Game Stack - Xbox Secret Sauce 😉

Let’s have a great hardware and software discussion here!

Xbox velocity architecture : Sampler feedback streaming

Saves VRAM memory by having a sampler feedback system in place.

It saves upto 67% of memory.

This results in upto 3x multiplier of memory for texture memory.

SFS allows bit by bit streaming of textures - more efficient from by LOD level streaming

SFS works on a hardware block of Xbox Series SoC (GPU)

The hardware gathers mip region usage data during scene rendering

This helps in loading LODs bit by bit

Latency :

The traditional hard drive takes 22 seconds to load the textures into the scene ( ~ 2 GB )

XVA and SFS does this in mere 0.19 seconds. That implies - in a 12 frames time for a 60 fps game around 2 GB of data can be loaded.

This is what ’ In snap of finger ’ means



SFS seems to be the real game changer, much more than VRS, which I intend as the next level of DRS (instead of dropping resolution, it drops rendering of less important areas of the screen), but it’s not 2/3x better than the old techniques, it’s 10/20/30% better depending on the engine/game. These two techniques in conjunction with DirectStorage will extend the life of Series S for an entire gen, considering that as of now, developers are not using these things at all.

They are also HW features on AMD/NVIDIA cards, not limited to Xbox and this thing will facilitate the implementation, bar Sony contracts, lmao.


Given how well the SSD on series consoles are already stacking to Ps5 with SFS it does have a shot of having the edge even on IO when SFS is used.

Another remarkably interesting thing to notice: Back when Ps5 was described Cerny talked about some scenarios that their IO solution would need. On the SFS demo all those scenarios described by Cerny are already shown fully operational here.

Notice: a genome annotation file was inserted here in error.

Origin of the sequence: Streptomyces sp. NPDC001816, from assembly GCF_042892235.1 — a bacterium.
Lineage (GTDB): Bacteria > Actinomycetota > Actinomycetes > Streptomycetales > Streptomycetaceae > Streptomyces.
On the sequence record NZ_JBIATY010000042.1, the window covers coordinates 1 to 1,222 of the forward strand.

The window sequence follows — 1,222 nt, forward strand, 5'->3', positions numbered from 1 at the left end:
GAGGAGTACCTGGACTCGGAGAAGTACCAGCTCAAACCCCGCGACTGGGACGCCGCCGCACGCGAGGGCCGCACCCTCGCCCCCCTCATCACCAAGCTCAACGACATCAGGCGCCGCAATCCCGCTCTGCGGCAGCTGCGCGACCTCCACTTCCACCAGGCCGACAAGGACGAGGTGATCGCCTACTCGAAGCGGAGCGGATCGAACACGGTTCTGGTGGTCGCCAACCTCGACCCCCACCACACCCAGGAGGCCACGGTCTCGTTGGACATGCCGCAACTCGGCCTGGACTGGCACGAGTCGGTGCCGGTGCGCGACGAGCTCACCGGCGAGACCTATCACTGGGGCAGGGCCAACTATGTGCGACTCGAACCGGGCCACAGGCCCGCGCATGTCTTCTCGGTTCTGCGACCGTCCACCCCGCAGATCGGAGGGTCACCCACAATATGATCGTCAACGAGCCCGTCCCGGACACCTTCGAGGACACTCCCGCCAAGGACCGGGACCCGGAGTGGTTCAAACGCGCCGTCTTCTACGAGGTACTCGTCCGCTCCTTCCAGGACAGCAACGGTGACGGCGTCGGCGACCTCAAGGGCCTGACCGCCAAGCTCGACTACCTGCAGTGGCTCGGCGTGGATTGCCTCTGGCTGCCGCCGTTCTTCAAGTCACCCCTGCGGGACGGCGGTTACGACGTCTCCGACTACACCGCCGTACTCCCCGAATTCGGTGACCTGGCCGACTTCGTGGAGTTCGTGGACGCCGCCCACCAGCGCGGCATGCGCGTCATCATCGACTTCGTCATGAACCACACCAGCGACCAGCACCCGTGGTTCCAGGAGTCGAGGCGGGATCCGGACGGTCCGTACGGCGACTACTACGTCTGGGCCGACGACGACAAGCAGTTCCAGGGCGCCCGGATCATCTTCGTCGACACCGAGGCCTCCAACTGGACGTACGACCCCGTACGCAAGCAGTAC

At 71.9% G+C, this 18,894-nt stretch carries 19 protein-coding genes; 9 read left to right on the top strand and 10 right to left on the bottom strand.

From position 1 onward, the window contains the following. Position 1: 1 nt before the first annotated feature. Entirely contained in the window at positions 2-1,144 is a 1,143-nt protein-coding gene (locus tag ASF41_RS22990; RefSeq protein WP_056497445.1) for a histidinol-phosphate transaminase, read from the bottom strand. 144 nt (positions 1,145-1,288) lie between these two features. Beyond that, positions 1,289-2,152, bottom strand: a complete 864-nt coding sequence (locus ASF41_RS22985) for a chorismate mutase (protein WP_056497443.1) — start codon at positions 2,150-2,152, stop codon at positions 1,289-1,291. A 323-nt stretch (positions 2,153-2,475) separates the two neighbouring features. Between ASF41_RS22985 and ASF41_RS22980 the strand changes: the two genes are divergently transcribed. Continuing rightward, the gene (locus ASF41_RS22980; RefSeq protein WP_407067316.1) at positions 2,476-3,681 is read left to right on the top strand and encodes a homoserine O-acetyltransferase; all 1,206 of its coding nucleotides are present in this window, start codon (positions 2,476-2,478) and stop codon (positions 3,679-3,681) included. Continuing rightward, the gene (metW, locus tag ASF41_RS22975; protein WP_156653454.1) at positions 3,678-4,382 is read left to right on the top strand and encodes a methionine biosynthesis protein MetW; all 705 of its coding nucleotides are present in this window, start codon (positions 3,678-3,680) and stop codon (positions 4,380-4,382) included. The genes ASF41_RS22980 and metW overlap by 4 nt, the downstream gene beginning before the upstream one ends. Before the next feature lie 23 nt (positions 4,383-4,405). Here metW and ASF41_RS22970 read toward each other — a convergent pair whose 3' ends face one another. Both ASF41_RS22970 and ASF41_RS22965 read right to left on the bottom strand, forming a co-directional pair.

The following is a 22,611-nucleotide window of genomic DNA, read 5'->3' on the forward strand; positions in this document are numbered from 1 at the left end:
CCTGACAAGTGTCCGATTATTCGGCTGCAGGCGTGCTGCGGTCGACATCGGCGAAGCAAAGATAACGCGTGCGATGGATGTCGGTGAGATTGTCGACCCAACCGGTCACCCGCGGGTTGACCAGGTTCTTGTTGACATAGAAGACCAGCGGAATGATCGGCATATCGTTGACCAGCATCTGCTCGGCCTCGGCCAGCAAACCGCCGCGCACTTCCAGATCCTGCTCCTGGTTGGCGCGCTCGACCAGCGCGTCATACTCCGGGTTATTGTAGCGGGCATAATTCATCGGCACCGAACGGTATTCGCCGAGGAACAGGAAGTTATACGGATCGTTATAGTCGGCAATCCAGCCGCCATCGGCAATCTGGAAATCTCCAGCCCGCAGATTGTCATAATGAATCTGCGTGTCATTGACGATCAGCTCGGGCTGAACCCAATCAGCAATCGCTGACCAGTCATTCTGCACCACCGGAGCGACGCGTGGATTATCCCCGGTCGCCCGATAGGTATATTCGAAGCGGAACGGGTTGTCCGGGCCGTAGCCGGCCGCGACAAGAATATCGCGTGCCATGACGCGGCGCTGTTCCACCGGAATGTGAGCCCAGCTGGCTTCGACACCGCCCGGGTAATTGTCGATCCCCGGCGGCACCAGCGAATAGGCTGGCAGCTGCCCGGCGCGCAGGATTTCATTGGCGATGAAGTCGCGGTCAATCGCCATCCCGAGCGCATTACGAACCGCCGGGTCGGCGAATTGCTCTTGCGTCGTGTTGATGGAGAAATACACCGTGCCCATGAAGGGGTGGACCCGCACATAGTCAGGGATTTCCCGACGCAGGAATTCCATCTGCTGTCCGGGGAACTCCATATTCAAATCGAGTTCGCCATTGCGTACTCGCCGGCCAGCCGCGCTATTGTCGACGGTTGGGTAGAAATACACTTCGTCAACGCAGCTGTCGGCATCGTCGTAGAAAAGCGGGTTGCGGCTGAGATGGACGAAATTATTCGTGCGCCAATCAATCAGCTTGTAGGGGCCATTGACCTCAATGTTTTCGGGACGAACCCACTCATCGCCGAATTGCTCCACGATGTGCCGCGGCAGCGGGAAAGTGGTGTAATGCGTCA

Given that same demo was done even before SX and SS were announced, while Cerny’s talk was more about hypothetical scenarios enabled by the super fast SSD, it’s a strong evidence on how it was indeed a central point of the Series consoles, while I’m not sure that the 2019 Ps5 version would have it for example.


Keep in mind that VRS can offer significant performance gains, but they may come with image degradation (like reducing the resolution does for example). And that the 10-30% perf increases are early implementations, focusing on not having any discernable IQ degradation (For example the one used by Coalition was developed by a single person in a couple of days).

There’s tons of potential for even better results, also as often happen in games, developers may find other uses for the hardware that enable other scenarios (Checkerboard rendering for example, was created because Ubisoft noticed a hardware used for AA on GCN had the ability to solve the checkerboard pattern with temporal data.

VRS is already being used for reducing the amount of rays in some implementations for example, which is crucial on consoles where seemingly the hardware to perform rays is more limited compared to high end pcs.

But overall it’s super exciting to have all those things on all fronts. I think tied together is what will make this generation really shine


I thought VRS was lowering the PQ/textures or w/e in parts where people aren’t actually looking to save performance so yeah it is lower PQ but it’s in parts of the screen you aren’t or shouldn’t be looking at.

But it allows for increased performance and/or resolution so overall it increases PQ.

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VRS should be used to lower the rendering resolution and therefore GPU load in parts of the picture where detail is low. If detail is low in a part of a frame (or better there is low frequency) you can’t notice lowered pixel shader resolution. Like the sky or blurred parts of the picture. It makes no sense to run your expensive pixel shader at full resolution and then apply motion blur over the result.